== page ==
Safety

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A club must always strive to maintain its safety standards to the highest it can achieve. WWKC always work to maintain its high safety record and to work in a proactive manner to ensure that incidents are kept at an acceptable level.

Most of our rules are maintained in WWKC’s Safety Statement

Canoe Ireland’s Safety guidelines can be found on www.canoe.ie

Key Safety issues are:

+Weils Disease

WHAT IS IT?

Weil’s Disease, also known as leptospirosis, is an acute infectious disease. It is caused by different types of one bacteria of which there are over 200 known strains. Weil’s Disease is spread in the urine of infected animals (wild and domestic) and in water or soil contaminated with infected urine. The bacteria thrive in wet and moist conditions and can survive for months in stagnant water or wet soil.

CONTRACTING THE DISEASE

The infection enters through broken, grazed or cut skin especially on the hands and feet and sometimes through the lining of the mouth, nose and eyes. It can also be picked up while wading or swimming in infected water.

SYMPTOMS

Symptoms may include fever, headaches, chills, severe muscle pain in the calves and thighs, vomiting, diarrhoea and bloodshot eyes. Sometimes the fever may fluctuate and other symptoms such as a rash, jaundice, confusion, depression, kidney failure, liver failure and meningitis may occur. The incubation period is usually 10 days but can range from 4 to 19 days. If Symptoms persist please contact your G.P.

WHO IS AT RISK?

Effluent Treatment Plant Workers, Sewer Workers, Refuse collection and processing, Underground Cable Laying and Maintenance Workers, Miners, Farmers, Gardeners, Abattoir Workers, Animal Care Workers, People who use water for recreational purposes, Fishermen, Boating and Canoeing enthusiasts, Outdoor pursuits activities, e.g. Hill walking, camping, Scouting Associations, Rescue Services, Fire Services, Army and Garda Personnel.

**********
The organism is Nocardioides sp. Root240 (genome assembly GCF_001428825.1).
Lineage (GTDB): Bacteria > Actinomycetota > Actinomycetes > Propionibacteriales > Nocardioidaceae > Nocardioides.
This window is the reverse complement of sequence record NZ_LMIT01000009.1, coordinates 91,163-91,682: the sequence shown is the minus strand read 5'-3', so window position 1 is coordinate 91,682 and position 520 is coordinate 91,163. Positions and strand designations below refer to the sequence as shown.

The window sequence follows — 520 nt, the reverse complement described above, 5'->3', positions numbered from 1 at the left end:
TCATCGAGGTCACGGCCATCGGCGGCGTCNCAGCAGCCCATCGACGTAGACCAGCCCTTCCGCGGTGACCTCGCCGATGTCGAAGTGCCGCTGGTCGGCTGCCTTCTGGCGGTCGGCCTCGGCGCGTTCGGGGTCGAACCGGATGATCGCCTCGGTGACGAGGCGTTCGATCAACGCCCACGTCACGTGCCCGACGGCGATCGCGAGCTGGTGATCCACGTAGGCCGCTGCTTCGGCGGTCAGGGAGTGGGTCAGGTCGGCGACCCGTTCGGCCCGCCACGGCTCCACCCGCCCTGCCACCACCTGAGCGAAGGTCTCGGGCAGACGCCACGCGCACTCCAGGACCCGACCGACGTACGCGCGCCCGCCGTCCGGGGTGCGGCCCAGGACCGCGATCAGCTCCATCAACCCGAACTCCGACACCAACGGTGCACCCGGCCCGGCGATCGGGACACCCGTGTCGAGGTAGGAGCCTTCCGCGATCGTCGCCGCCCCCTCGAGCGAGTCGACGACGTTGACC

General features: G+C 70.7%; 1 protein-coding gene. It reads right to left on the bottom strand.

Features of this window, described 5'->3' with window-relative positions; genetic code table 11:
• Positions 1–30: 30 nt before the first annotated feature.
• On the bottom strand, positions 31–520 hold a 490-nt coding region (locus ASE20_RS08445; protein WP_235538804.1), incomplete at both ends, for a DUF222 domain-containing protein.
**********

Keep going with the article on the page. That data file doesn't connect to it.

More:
PREVENTION

Adhere to a rigid hygiene policy. Cover all cuts, scratches and abrasions with a waterproof dressing. Wear protective clothing especially gloves when handling soil, vegetation, animal feeds, tools or equipment that may be contaminated. Avoid touching mouth and nose. Food stuffs should not be consumed in the work area.

More about Weils Disease

+Personal Flotation Devices (PFDs) Lifejackets & Buoyancy Aids

View Legislation

Under legislation introduced in 2005, EVERYONE getting in a kayak must wear a PFD.

What is a Personal Floatation Device?

This is a generic term used to describe lifejackets and buoyancy aids. The main difference between lifejackets and buoyancy aids is that a lifejacket is designed to turn an unconscious person face up on entering the water. A buoyancy aid is not guaranteed to do this and is as the name describes, an aid to keeping you afloat.

Wearing Personal Floatation Devices

It is vital to wear a buoyancy aid or a lifejacket when afloat or if your activity takes you near the water. You must ensure that it is the correct size, properly fastened and that you understand how to operate it. In sports like kayaking, wearing the right personal floatation device (PFD) will give you the confidence to enjoy your activity even when you
re in the water. For other activities wearing an appropriate PFD can give you extra time for the search and rescue services to find and rescue you.

Understanding Personal Flotation Devices

Buoyancy is measured in Newton. 10 Newton equals 1 kilogram of flotation. There are 4 European standards for personal floatation devices, which must all carry the CE mark.